Project 339 is an eight unit townhouse development located in the Capitol Hill neighborhood of Seattle. Current development standards within the city generally prioritize the individual identity of each townhouse unit over the cohesion of a complete project identity. This push for unit expression has resulted in bulky accretions of structures that want to be single family homes but are clearly not.
In this case, the project is situated in a context that includes early 20th Century three story brick apartment structures, single family homes and an alley shared with commercial buildings. This is not a context where the prevailing townhouse strategy of individualization is appropriate. Instead, through a strategy that is more closely scaled to the classic apartments in the area, the project is able to bridge the varied scale and character of the immediate context.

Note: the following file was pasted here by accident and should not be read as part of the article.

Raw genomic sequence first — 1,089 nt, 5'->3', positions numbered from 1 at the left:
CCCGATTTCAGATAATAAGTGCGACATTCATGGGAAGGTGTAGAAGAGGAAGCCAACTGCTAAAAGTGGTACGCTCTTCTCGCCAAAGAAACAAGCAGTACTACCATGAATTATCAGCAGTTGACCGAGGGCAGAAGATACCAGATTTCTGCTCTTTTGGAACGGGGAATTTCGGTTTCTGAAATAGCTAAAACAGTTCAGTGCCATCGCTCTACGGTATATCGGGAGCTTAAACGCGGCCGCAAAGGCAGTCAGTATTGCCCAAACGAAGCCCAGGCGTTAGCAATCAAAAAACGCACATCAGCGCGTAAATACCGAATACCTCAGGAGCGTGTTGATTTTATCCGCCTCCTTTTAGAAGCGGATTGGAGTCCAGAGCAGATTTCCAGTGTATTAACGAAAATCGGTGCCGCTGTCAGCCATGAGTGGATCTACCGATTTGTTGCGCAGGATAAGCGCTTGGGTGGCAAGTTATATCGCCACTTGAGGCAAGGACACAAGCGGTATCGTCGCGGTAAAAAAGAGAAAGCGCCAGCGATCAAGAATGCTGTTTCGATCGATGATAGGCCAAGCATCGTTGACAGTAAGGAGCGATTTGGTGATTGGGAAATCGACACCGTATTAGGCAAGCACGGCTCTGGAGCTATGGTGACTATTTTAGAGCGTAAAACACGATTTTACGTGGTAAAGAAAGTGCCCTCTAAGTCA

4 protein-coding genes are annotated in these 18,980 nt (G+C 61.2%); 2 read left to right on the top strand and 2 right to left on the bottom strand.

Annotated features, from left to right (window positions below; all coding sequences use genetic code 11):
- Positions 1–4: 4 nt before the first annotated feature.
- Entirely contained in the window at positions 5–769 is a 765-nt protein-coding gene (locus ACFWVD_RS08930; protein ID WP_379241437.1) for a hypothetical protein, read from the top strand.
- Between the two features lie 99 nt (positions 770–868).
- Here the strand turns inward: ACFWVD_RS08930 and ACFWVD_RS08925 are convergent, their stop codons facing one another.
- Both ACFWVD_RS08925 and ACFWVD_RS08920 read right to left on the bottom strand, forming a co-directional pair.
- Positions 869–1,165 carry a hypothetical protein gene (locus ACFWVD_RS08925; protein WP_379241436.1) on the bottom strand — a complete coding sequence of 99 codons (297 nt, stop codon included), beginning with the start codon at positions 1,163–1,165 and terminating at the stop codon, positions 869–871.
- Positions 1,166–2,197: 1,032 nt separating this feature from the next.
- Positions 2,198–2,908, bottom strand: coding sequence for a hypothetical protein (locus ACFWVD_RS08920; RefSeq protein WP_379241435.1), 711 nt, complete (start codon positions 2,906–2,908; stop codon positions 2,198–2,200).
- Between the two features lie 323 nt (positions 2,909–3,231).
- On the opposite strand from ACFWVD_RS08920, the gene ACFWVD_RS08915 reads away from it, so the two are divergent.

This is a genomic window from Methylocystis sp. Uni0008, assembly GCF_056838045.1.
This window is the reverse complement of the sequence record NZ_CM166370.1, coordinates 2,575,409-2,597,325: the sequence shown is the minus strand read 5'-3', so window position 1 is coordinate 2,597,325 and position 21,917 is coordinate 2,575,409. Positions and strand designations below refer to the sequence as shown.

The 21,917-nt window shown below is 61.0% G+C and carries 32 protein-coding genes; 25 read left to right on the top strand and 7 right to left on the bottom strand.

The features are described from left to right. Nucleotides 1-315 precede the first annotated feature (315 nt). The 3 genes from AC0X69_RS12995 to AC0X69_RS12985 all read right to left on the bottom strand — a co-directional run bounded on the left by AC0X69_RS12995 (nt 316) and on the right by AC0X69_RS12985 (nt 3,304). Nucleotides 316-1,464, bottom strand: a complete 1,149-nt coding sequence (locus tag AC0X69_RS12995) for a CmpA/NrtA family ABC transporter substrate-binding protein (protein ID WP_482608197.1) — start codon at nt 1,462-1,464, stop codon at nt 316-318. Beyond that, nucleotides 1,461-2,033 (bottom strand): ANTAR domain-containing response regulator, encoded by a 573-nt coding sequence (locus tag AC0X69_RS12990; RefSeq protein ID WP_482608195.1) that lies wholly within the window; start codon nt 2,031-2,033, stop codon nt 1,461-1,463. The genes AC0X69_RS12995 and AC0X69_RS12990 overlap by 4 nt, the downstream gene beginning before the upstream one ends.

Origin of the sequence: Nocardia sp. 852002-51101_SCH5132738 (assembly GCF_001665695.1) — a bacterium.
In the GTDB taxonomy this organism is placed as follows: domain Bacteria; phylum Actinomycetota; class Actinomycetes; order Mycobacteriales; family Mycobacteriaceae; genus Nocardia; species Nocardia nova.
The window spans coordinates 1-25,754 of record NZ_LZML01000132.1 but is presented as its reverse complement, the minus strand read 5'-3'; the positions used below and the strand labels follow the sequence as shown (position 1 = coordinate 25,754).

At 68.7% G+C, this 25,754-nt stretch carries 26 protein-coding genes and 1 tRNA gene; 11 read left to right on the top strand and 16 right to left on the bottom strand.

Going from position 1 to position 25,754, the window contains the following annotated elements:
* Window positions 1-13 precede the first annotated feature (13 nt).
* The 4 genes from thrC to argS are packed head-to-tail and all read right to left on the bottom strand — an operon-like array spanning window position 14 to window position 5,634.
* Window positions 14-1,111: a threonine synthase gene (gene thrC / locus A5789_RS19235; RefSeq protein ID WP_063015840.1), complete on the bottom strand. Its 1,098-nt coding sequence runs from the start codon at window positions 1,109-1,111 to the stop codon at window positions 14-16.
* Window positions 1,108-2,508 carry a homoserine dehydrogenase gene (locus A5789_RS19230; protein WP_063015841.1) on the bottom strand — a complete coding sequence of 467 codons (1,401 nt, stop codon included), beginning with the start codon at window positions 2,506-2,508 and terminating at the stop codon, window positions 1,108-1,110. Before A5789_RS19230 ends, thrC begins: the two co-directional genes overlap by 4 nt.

Within a straightforward use of brick cladding at the ground floor and simply articulated cedar above, the cladding seeks to unify rather than differentiate. While there is an overall strategy of unity, three distinct transitions tie the project to the varied context.
Street facing townhomes have a two story street façade and a third floor stepped well back in order to reflect the scale and development patterns of the single family homes across the street. The stepped back story also creates private outdoor space for these dwellings.
A large courtyard provides a central identity to the project. The scale and materials of this space relate to the classic courtyard apartment projects found throughout Capitol Hill.
The alley facing dwelling units invert a traditional domestic configuration to create a lofted top floor living space.